Former Halfway fire chief named first paid administrator

January 09, 1997


Staff Writer

Longtime Fire Chief Jeff Ringer has stepped down as head of the Halfway Volunteer Fire Co. to take a paid administrative position with the department.

The post is the first such position at a volunteer fire department in Washington County, said Emergency Services Coordinator Roger "Jerry" Reed.

Neither Ringer nor other department officials would say what Ringer's salary is in the new post. But Chief Joe Kroboth III said the salary range for the position is $34,000 to $42,000.


Reed said the ambulance service in Williamsport, the Community Rescue Squad and the part-paid, part-volunteer Hagerstown Fire Department have paid administrators.

Ringer's colleagues at Halfway credited him with transforming the department from a small volunteer company into a nationally recognized firefighting operation.

Kroboth, who took over as chief at Halfway, said the department is recognized at conferences by officials from some of the nation's largest fire companies.

"He's brought us from a basic little department to a leading department - not just in this area - but statewide," said Doug DeHaven, who took Kroboth's old job as deputy chief.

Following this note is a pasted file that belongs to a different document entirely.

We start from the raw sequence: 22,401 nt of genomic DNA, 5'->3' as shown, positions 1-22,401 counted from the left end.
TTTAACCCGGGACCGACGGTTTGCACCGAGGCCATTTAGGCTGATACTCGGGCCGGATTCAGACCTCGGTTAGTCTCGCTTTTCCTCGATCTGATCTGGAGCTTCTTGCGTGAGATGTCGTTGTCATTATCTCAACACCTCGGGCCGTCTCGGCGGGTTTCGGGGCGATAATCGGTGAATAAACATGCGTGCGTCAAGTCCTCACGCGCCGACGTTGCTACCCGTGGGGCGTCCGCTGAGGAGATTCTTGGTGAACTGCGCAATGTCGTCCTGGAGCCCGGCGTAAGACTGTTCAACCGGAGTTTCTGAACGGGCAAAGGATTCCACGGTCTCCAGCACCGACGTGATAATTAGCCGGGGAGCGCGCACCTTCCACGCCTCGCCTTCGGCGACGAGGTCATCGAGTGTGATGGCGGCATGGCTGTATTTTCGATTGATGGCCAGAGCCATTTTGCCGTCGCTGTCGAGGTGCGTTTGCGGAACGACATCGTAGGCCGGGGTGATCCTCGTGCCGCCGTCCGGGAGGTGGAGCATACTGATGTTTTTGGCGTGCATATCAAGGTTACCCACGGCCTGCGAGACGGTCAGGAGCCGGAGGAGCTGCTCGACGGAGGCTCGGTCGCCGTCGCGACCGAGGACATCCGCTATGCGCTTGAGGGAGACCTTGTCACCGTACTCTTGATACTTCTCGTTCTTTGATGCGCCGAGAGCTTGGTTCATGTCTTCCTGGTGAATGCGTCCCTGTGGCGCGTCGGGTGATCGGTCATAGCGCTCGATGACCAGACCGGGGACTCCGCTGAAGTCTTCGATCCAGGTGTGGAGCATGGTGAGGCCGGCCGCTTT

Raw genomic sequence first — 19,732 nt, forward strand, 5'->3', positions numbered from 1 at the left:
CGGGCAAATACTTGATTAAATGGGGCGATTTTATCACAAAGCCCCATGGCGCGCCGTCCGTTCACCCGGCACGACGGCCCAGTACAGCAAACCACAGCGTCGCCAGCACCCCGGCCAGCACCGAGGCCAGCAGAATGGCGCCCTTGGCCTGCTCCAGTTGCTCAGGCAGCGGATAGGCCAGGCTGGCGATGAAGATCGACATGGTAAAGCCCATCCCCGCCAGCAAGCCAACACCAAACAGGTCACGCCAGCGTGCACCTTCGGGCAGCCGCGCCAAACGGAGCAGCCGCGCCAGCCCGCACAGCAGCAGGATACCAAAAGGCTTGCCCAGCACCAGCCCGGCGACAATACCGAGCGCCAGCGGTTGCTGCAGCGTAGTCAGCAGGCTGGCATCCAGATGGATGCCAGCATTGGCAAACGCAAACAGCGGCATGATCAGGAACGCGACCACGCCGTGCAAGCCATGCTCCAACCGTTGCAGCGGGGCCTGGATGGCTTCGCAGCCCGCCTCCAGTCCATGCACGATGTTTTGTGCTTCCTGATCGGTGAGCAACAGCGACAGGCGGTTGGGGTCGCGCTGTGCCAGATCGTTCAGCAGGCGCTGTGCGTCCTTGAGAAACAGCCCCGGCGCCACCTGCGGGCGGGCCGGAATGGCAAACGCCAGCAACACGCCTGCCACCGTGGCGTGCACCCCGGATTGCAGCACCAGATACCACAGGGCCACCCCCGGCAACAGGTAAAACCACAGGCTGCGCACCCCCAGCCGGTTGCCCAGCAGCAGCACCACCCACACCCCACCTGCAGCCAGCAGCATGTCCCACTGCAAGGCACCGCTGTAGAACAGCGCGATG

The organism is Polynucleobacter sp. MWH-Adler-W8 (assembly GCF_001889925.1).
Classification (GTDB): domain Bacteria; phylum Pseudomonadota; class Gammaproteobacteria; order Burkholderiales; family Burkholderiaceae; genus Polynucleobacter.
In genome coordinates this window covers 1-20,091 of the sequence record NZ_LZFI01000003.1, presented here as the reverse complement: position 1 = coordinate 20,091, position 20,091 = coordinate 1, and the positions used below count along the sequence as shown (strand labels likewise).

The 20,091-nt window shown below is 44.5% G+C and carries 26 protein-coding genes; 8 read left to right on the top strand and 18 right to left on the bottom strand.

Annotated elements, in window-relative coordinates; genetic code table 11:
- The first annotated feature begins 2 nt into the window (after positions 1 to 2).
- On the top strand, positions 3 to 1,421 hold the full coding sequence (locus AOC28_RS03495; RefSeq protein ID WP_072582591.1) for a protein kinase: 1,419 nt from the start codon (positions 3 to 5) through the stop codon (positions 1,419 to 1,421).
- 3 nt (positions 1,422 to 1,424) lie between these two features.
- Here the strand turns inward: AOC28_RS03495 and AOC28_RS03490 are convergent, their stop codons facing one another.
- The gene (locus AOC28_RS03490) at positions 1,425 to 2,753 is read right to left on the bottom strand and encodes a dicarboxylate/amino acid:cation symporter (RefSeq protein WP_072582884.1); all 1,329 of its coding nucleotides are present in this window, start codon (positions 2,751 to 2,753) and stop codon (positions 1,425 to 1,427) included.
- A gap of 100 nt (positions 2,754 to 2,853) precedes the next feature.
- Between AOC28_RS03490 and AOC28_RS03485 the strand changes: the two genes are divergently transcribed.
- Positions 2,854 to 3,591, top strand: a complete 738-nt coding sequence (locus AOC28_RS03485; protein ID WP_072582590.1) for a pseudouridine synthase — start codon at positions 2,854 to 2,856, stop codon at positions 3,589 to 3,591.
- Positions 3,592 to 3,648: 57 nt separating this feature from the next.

In his new job, Ringer is responsible for day-to-day operations. He manages the paperwork and other duties the part-time officials do not have time to handle. He is remaining an active-duty firefighter as assistant chief, and as such will train new volunteers.

In addition, the new job enabled Ringer to leave his full-time job as a salesman for Allsafe Fire Equipment Inc.

Ringer said the department made 1,800 calls in 1996 for ambulance and fire service, making it the busiest volunteer fire company in Washington County. He said the time had come to decide whether to hire a full-time chief or to add a paid administrator.

It's a decision other fire units might face in the near future, Reed said.

Reed said the administration of fire companies is much like that of a business, and will require full-time staff.

"There are changes that are going to have to be made, and they're going to have to be made on a 24-hour basis," he said.

Kroboth said he hopes to continue upgrading the department's equipment and training. He pointed to an expansion project, which will provide more space for ambulance cars, training classrooms, bunks and office space. He said the work should be completed in March with a grand opening on May 30 and 31.

DeHaven said Ringer, more than anyone, improved training methods and upgraded equipment. He said he has brought new ideas from fire departments across the country.

Kroboth said one of Ringer's greatest accomplishments was starting Halfway's ambulance service, which went into service in September 1995. He said critics claimed that ambulance service was unnecessary, but he said the company made 1,000 calls last year.

Ringer became chief in 1982.

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